As to the number of issues on which Sanders changed his positions to embrace Clinton’s: I can’t think of any. To be sure, as the campaign developed, he became more comfortable discussing issues of social, and not just economic, inequality, but he began that transition when first challenged by Black Lives Matter protestors, well before the Clinton campaign was paying any attention to him.

The second, and more fundamental, measure of Sanders’s ideological victory was his success at placing the issue of economic inequality, and a range of remedies to combat it, at the center of Democratic discourse. In the mid-1960s, at the height of the broad prosperity of the postwar period, the Democrats, under Lyndon Johnson’s leadership, rightly redefined their mission as one of extending the rights and economic security that white working- and middle-class men had won under the New Deal Order, to those left out of the deal: At first, African Americans, then women, immigrants, other racial minorities, gays, lesbians, and transgender individuals. During those decades, however, the vibrant and relatively equitable economy that existed at the time of Johnson’s pivot slowly crumbled, as unions were decimated, manufacturing offshored, jobs subcontracted, and income shifted from labor to capital. The diminution of the middle class was an issue to which the Democrats came late, and it’s taken Sanders’s candidacy to re-position that issue at the center of the party’s concerns.

The question now for Meyerson is how to build upon this. For him, the answer is for organized labor to take the lead on making issues of racial, social, and economic justice central to the Democratic Party platform in Philadelphia.

Indeed, there’s a happy precedent for unions pushing a center-left presidential nominee to embrace a more progressive, and popular, platform. In 1948—the last time the Democrats held their convention in Philadelphia—President Harry Truman, the party’s nominee for re-election, favored a bare-bones, insubstantial civil rights plank. The CIO unions, particularly Walter Reuther’s United Auto Workers, had joined with other progressive organizations to back a full-throated civil rights plank, though the White House did not encourage their efforts. Minneapolis Mayor Hubert Humphrey had said he’d give the speech putting the plank before the convention, but fearing White House disapproval, he decided the night before not to speak. UAW attorney Joe Rauh argued with Humphrey all night, until, at 5 a.m., Humphrey agreed to give the speech. When he did, the following day, it was a stemwinder, sweeping the delegates off their feet. At the prompting of their union-member fellow delegates, they voted for the plank; four Southern state delegations walked out and formed the short-lived Dixiecrat Party, which ran South Carolina Governor Strom Thurmond for president. But the plank, which Truman then embraced and ran on, won him much liberal support and enabled him to reduce support for the third-party candidacy of former-FDR-Vice-President Henry Wallace to just 2 percent in the November election.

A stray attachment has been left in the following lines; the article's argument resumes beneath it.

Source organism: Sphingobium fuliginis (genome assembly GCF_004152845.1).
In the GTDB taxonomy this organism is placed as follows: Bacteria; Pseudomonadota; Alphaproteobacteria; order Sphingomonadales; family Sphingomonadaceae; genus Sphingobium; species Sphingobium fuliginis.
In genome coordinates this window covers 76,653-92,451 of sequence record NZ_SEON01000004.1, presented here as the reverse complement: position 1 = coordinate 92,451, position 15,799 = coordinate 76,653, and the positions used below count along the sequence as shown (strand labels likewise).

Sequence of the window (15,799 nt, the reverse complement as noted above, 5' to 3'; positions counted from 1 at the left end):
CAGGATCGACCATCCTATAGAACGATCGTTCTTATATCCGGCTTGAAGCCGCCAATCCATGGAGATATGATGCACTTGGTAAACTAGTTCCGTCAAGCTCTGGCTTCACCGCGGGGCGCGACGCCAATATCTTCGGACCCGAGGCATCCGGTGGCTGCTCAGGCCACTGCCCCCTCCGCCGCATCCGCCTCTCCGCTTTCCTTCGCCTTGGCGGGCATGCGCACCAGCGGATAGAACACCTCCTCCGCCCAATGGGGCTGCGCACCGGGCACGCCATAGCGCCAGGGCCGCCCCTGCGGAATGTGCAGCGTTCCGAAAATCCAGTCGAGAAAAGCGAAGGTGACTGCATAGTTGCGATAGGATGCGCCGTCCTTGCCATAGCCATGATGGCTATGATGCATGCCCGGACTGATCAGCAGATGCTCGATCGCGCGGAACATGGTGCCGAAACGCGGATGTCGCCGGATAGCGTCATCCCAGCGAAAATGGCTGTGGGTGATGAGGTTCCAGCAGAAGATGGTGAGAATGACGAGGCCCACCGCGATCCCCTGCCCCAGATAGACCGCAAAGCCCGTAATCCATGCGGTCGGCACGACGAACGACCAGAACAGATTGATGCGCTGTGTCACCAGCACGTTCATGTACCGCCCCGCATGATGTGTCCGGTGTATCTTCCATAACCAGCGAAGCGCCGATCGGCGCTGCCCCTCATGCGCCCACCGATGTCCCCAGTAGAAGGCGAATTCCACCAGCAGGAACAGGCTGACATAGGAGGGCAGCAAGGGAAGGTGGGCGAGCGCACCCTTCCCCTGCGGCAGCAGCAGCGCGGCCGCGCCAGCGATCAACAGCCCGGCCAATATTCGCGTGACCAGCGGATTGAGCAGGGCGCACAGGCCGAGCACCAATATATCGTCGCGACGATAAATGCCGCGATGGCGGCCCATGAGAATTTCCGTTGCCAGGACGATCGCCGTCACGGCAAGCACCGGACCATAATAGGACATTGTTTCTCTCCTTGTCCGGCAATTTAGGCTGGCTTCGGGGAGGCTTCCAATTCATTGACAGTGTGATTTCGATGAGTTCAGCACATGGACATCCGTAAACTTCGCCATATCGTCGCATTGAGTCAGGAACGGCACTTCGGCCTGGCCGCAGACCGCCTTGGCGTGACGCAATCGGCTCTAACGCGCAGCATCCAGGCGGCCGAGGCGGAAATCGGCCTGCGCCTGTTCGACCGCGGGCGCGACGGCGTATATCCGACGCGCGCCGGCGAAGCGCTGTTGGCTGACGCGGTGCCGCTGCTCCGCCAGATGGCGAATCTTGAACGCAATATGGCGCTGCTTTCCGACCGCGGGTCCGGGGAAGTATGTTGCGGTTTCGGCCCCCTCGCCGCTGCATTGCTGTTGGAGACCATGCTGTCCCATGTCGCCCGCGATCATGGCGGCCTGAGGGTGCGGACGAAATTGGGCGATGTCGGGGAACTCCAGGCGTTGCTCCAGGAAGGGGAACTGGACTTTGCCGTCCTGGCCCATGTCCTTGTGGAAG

Will the unions do for Clinton what they once did for Truman? Will they play the role they’re well positioned to play, helping shape a progressive program that will appeal both to Clinton and Sanders supporters and the electorate at large? They’ve worked hard to win the votes they’ll wield at the convention. They should put them to good use.

It’s somewhat interesting that it’s 1948 Meyerson uses as his touchstone, not because it’s inaccurate but because some on the left still call the CIO sellouts for not backing Henry Wallace. In any case, despite its weakened state, organized labor is in better shape for pushing this agenda within the Democratic Party than in 1948. First, there are no Dixiecrats to worry about. The party is united and farther to the left on many issues than it has ever been. Second, the largest unions are also the most politically progressive unions–SEIU, AFSCME, AFT, and NEA. Sure, some of the building trades folks are going to vote for Trump, but those unions have never been nearly as close to the Democratic leadership as the UAW and USWA used to be and SEIU and AFT are today. Third, those unions have done a ton of work in the last 4 years fighting against inequality, including SEIU’s work on the Fight for $15 and UFCW’s now largely defunct but still somewhat important Walmart campaign. And it’s not just a chip they can cash in; it’s become the central message of the Democratic Party in 2016 because it’s the central message the Democratic Party base wants to hear and demanded to hear. Bernie Sanders deserves a lot of credit for this of course but so does organized labor, especially for doing a much better job than Sanders of connecting economic struggles with racial inequality. Let’s hope for a vigorous platform fighting all forms of inequality.

Conservative Eating Establishments

[ 244 ] June 14, 2016 |

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I thought every conservative knew that when seeking food in COLONIAL HEIGHTS, VIRGINIA that one has to eat at the BIG ASS ARBY’S in order not to be discriminated against by evil LIBURLS who are probably NOT WHITE.